The Listuguj Mi’kmaq had been subsistence fishing the Restigouche River for thousands of years. By the middle of the 20th century, with commercial fishers and upstream sport fishers claiming that Listuguj Mi’kmaq fishers were diminishing their catch, the Province of Quebec leveled the charge that the Mi’kmaq were violating provincial fishing laws and, throughout the 1970s, charged them with illegal fishing. The Listuguj Mi’kmaq asserted their treaty rights by continuing to fish to sustain their way of life and their community. On June 11th, 1981, the Quebec Provincial Police conducted raids on the Listuguj First Nations reserve. Approximately five hundred police and fisheries officers stormed the small community, beating and arresting residents and seizing boats and fishing nets under direct orders from the Quebec government. The attack on June 11th, 1981, united the community to successfully erect a blockade to hinder a second raid on June 20th.

All convictions resulting from the arrests were eventually overturned in an affirmation of the treaty rights of the Mi’kmaq of Listuguj. On May 19th, 1993, the Listuguj Mi’kmaq First Nation Government took over the management of the salmon fishery on the Restigouche River where it flows between the provinces of New Brunswick and Quebec. Culturally predisposed to understand the balance between exercising their inherent right to fish and taking responsibility for protecting the salmon stocks for future generations, they developed a fishery management plan that ultimately became the Listuguj Mi’kmaq First Nation Law on Fisheries and Fishing. In 1995, the Atlantic Salmon Federation recognized the Listuguj First Nation for overseeing the “best-managed river” in Quebec. But, in this instance, the Listuguj Mi’kmaq First Nation did more than just regulate a critical resource; they provided a model for responsible resource management by First Nations people, one that may serve New Brunswick Mi’kmaq well in the years to come.

 

In 1998, the Listuguj Mi’kmaq again asserted stewardship over their traditional territory and took a stand against unsustainable logging exploitation of it. After several denied requests to obtain logging rights from the Quebec government, the Mi’kmaq Grand Council authorized Mi’kmaq companies to harvest logs on their territory (‘crown land’) behind the Listuguj reserve. The Province of Quebec countered by pressuring the New Brunswick mill processing the harvested logs to stop accepting ‘illegal’ Listuguj logs. The Mi’kmaq then erected a blockade on a logging road associated with a Groupe de Scieries (GDS) sawmill, which they also occupied. After a negotiator was sent by the provincial government, the MGC formally claimed jurisdiction over its traditional territory. Quebec threatened to dismantle the blockade and end the occupation by force. The Mi’kmaq noted that recent Supreme Court decisions mandated that any disputes over sovereignty, land, and resource issues must be settled by negotiations and not by violence. Finally, a deal was reached that provided the Listuguj Mi’kmaq with its own sustainable lumber industry.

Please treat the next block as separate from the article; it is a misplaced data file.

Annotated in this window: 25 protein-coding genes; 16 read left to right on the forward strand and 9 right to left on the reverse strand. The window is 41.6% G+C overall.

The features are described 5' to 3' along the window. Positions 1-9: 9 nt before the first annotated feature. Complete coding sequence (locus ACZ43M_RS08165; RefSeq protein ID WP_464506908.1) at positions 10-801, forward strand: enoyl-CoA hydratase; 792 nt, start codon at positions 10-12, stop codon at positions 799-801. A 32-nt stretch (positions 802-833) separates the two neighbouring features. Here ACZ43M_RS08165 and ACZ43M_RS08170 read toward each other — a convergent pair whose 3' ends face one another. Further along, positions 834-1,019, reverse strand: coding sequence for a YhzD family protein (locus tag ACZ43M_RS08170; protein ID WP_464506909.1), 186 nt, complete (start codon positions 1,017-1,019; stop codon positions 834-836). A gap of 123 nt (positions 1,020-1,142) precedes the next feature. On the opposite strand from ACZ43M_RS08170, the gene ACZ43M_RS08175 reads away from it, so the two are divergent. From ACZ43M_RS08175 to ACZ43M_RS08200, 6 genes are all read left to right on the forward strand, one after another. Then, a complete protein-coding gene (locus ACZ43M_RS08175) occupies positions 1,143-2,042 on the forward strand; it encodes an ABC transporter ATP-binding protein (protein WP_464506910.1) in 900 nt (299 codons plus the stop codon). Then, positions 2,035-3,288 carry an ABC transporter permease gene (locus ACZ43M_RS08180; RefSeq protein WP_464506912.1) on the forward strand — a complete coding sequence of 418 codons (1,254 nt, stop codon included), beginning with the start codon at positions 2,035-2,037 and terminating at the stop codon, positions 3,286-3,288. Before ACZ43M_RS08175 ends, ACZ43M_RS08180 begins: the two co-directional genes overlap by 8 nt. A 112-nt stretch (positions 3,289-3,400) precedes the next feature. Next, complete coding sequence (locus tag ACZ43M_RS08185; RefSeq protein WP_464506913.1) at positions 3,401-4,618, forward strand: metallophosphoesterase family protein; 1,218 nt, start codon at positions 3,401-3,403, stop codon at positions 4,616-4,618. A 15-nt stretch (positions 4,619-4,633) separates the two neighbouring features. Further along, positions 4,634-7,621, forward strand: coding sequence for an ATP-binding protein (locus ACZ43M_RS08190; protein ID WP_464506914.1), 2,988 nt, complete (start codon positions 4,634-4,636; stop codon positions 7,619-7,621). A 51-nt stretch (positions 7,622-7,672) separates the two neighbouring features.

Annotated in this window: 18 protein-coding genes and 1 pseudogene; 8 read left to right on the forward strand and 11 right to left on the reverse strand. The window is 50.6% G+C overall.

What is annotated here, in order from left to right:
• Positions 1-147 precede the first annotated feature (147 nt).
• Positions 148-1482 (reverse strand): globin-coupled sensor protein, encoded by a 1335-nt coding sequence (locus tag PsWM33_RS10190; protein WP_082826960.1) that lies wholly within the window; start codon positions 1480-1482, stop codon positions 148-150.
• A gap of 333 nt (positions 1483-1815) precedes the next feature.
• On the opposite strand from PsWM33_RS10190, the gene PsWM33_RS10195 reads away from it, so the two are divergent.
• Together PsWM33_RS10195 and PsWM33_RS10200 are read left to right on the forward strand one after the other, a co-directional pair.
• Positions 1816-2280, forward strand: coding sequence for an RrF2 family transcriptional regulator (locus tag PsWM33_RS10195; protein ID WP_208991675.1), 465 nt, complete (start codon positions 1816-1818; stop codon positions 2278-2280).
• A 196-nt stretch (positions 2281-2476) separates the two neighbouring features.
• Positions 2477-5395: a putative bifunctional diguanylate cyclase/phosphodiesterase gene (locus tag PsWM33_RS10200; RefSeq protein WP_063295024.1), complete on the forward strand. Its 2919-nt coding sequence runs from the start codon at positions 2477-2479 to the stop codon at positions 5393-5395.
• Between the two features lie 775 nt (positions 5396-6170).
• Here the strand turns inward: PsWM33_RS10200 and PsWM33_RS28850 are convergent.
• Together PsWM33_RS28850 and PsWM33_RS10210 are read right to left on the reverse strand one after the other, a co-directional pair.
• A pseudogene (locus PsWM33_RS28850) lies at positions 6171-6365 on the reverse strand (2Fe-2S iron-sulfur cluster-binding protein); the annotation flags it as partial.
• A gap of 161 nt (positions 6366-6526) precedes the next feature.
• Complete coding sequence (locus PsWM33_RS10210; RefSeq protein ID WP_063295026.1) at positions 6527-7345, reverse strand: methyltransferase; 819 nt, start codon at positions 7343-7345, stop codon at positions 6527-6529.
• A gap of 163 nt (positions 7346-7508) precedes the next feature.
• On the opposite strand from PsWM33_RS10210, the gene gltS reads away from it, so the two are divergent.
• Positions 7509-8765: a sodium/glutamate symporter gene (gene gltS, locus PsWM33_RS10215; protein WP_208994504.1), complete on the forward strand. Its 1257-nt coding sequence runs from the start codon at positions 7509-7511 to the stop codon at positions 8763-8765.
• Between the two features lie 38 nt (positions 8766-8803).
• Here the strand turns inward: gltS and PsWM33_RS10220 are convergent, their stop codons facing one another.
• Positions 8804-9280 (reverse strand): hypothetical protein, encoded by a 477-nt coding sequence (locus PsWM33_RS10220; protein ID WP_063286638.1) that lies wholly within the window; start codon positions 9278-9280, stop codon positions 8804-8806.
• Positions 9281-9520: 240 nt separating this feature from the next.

In 1999, under attack from European settler descendents in the fishing industry, the Mi’kmaq of Esgenoopetitj First Nation established an armed encampment on the wharf of Burnt Church, New Brunswick, in order to protect their people who were continuing to assert their treaty rights to catch lobster in the bay. In 2000, they voted to reject the federal government’s proposal that they relinquish their treaty rights in exchange for five well-equipped boats and a $2 million dollar wharf. Later that year, Department of Fisheries and Oceans officials destroyed their lobster traps in a late-night raid, as well as seizing one boat and over seven hundred traps. Several arrests were also made. The Mi’kmaq responded by erecting a blockade of a major commercial route. This was soon dismantled by force. After the blockade, attacks on First Nations fishers escalated beyond destruction and seizing of property to forcing First Nations fishers into the water by ramming their fishing boats with DFO boats.